When James Jones was in college, he had three to four DJ gigs booked each weekend, and often found himself turning down additional events. Leaning on his engineering background to find a solution, Jones, along with co-founder John Boss, launched an AI-powered DJ app a year ago designed to simulate a live DJ by using AI to curate and mix music for parties. Now they’re shifting gears to develop similar software for bars, restaurants, and clubs.
Founded in early 2016, Rochester-based Spark DJ was selected in February to participate in Techstars’ three-month music startup accelerator in Los Angeles. After talking with a group of mentors, Jones and Boss discovered that there was an even better use for their technology. “We were building features to sound like a live DJ without understanding the value that DJs bring, which is getting people to show up, stay longer, and spend more money,” says Jones, who is also company CEO. “We realized that we could bring more value to businesses than to [individual] consumers.”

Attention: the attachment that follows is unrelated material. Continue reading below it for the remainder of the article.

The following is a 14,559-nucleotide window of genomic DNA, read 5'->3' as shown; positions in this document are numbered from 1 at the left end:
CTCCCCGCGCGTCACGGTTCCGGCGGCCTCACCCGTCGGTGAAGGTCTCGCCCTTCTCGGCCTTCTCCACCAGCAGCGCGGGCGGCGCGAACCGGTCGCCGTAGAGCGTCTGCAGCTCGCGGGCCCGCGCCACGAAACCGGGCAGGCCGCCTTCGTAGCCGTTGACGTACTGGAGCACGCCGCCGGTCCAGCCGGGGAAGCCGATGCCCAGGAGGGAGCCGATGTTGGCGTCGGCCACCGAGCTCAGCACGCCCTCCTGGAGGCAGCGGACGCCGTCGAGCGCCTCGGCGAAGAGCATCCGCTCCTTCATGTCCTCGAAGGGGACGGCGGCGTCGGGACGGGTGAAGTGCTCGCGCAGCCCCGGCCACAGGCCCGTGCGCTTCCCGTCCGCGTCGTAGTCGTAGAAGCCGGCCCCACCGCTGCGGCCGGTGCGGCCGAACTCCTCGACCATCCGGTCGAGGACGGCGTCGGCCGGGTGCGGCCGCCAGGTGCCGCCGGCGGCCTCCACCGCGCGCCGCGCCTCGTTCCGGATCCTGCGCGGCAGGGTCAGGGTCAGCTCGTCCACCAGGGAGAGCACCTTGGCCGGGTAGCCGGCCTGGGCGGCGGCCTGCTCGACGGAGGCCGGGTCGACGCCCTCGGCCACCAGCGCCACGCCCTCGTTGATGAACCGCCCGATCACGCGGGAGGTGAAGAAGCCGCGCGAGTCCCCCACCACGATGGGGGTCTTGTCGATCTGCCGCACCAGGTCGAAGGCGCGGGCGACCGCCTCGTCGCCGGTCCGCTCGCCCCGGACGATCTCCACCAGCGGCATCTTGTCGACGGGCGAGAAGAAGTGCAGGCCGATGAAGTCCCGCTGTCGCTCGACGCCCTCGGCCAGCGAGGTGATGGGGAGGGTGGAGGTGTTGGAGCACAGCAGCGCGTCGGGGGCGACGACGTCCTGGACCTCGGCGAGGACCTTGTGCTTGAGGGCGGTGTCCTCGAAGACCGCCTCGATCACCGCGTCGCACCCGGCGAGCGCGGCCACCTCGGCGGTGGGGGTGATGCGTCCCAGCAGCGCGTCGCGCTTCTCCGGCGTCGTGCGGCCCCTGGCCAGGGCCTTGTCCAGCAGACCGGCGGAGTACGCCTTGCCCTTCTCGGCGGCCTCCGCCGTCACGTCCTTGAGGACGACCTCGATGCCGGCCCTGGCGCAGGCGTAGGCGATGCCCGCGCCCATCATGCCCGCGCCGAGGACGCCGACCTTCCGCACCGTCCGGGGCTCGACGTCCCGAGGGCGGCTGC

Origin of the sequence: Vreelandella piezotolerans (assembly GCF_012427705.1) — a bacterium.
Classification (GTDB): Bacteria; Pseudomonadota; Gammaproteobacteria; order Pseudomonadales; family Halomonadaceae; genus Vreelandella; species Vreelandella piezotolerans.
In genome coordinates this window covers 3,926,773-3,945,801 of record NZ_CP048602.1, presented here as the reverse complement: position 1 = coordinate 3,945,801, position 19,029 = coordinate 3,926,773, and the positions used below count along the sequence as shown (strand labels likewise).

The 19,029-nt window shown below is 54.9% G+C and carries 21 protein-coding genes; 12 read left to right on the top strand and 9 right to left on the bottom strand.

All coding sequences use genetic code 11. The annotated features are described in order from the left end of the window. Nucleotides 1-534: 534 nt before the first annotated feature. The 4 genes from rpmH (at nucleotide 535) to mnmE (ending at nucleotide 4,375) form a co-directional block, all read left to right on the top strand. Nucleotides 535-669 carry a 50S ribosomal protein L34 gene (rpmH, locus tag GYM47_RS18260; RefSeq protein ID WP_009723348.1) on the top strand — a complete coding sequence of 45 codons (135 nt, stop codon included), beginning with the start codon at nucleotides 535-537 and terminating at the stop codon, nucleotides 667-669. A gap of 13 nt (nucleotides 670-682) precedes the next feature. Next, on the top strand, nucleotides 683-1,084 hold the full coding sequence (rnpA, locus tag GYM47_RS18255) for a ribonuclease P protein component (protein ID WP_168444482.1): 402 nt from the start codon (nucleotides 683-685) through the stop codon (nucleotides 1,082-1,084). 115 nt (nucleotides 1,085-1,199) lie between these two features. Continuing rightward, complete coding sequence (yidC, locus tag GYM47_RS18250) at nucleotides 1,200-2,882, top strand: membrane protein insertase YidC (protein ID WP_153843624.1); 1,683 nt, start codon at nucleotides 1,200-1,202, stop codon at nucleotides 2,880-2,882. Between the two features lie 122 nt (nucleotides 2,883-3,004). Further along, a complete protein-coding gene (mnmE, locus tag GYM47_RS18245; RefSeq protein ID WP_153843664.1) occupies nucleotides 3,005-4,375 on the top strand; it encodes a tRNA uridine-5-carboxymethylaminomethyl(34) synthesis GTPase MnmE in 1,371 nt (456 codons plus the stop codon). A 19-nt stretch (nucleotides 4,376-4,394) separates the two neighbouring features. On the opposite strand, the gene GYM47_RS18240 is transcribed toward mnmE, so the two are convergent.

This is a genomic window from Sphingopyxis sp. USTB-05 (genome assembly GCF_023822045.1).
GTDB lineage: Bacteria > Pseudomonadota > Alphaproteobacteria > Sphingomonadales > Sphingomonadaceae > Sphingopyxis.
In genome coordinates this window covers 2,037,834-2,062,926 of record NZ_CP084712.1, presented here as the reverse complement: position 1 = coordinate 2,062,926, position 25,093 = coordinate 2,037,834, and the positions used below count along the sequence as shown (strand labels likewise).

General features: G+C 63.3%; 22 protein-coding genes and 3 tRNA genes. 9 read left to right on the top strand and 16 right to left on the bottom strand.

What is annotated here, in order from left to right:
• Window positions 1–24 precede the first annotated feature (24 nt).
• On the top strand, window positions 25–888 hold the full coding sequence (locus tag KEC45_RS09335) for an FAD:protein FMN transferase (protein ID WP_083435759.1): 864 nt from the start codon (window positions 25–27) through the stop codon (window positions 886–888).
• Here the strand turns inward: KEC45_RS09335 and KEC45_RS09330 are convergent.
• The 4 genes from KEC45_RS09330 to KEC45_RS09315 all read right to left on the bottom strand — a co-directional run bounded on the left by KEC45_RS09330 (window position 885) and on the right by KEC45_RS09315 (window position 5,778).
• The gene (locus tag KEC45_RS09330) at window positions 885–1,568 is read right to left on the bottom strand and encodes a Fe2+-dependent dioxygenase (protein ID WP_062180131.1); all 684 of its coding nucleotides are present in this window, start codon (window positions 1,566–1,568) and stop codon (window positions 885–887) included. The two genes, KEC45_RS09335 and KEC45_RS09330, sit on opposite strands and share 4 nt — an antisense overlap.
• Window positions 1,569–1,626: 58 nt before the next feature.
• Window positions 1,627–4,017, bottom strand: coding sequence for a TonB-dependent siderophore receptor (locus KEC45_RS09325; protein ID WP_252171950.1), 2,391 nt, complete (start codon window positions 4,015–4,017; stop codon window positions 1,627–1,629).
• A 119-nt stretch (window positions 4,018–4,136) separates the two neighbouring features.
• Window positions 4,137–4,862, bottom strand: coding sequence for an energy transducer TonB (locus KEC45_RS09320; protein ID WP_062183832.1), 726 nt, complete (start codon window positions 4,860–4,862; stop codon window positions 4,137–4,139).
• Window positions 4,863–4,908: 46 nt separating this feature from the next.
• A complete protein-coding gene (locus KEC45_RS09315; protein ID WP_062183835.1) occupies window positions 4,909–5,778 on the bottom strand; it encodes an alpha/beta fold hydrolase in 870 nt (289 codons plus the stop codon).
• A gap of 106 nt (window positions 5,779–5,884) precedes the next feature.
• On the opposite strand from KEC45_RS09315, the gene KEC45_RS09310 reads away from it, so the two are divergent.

Building from its original platform, Spark DJ is developing an interactive curation system for businesses to engage with customers. The software still mixes music like a DJ does, but allows businesses to curate a selection of songs and project them on a screen. From those songs, customers can use their phone to vote on which song they want to hear next; the song with the most votes wins. On the back end, businesses can collect data about their guests, such as how often customers visit and how long they stay.
Spark DJ is testing the new software and gathering feedback through a beta program with 15 companies in Minnesota and Los Angeles. Jones expects a full launch by the end of the year. While bars, restaurants, clubs, and casinos are the startup’s main focus, Jones sees other kinds of companies, especially retailers and service providers, leveraging the technology to improve customers’ in-store experiences by providing interactive entertainment.
The tech company now has four full-time employees, including Jones and Boss, who left their corporate jobs last year. Although the company has yet to turn a profit, it has raised more than $250,000 in funding since last September.